Chronic Obstructive Pulmonary Disease
COPD is the name for a collection of lung diseases including chronic bronchitis, emphysema and chronic obstructive airways disease.
COPD is one of the most common respiratory diseases in the UK. It usually only starts to affect people over the age of 35, although most people are not diagnosed until they are in their 50s. There are over 3 million people living with the disease in the UK, of which only 900,000 have been diagnosed, many people develop symptoms of COPD and don’t get medical help because they often dismiss their symptoms as a ‘Smokers Cough’.
COPD will cause difficulty breathing due to the narrowing of airways known as airflow obstruction.
The main cause of COPD is smoking. The likehood of developing COPD increases the more you smoke and the longer you’ve been smoking. This is because smoking irritates and inflames the lungs, the inflammation leads to permanent changes of the lungs, the airways thicken and more mucus is produced, damage to the delicate walls of the air sacs in the lungs causes emphysema and the lungs lose their normal elasticity. These changes cause symptoms of breathlessness, cough and phlegm associated with COPD. Some cases of COPD are caused by fumes, dust, air pollution and genetic disorders, but these are rarer, COPD affects more men than women, although rates in women are increasing.*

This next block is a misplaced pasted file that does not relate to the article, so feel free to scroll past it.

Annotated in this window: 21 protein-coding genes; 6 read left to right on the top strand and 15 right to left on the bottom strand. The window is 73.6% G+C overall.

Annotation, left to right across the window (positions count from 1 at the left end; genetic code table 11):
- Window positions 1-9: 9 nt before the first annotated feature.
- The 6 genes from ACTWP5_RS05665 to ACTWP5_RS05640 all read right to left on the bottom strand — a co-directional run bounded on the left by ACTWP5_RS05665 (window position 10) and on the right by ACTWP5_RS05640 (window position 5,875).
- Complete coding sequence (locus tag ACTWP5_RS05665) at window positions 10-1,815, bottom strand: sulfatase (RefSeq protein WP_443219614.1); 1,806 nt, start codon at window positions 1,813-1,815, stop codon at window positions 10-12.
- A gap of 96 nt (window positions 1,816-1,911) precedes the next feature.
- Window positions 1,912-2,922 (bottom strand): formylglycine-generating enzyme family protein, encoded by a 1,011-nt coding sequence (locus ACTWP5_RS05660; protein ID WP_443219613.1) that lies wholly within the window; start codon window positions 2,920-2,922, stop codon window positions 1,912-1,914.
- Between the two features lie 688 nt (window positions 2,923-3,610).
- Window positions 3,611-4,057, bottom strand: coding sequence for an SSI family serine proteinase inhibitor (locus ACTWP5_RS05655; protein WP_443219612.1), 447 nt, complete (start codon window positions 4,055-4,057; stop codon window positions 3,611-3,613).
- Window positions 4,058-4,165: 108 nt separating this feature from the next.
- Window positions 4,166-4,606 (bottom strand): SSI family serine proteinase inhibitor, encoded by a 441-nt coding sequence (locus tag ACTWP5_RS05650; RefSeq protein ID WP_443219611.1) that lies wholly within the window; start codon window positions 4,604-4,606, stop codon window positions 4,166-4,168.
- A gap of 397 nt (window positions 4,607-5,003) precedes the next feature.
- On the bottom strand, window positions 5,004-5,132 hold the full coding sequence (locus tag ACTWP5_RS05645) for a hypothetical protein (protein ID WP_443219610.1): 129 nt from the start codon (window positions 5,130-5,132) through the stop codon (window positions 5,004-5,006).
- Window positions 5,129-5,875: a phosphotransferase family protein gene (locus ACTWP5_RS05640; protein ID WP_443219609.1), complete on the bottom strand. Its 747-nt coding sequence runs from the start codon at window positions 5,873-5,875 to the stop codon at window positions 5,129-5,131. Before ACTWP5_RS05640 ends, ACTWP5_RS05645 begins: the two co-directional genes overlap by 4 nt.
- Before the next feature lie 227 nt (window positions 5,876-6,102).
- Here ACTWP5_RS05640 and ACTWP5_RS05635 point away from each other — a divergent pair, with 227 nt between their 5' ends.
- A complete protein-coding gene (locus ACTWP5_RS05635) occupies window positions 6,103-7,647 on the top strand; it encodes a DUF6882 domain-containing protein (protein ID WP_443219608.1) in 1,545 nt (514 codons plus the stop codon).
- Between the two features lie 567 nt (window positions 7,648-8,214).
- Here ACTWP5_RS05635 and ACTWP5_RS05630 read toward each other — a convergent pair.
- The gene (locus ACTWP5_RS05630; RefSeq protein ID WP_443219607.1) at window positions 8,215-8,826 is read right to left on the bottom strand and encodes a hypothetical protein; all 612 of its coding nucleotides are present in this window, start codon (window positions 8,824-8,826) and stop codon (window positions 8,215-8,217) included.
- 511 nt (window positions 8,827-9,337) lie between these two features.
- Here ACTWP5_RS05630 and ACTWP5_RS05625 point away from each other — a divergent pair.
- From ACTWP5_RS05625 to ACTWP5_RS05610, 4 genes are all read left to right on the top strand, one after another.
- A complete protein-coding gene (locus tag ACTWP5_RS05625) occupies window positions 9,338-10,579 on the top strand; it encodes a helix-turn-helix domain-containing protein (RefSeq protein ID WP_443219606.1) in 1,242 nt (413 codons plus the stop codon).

For Smokers and ex-smokers with COPD, knowing your pack years will help to identify the severity of your COPD;
- Number of cigarettes per day x number of years smoked ÷ 20 = pack years
Example (20 cigarettes per day for the last 10 years would be – 20 x 10 ÷20 = 10 pack years)
Smokers and ex-smokers with a smoking history of at least 10 pack years will be more likely to have moderate to severe COPD.
*Wwwnhsuk. (2016). Wwwnhsuk. Retrieved 20 July, 2016, from http://www.nhs.uk/conditions/Chronic-obstructive-pulmonary-disease/pages/introduction.aspx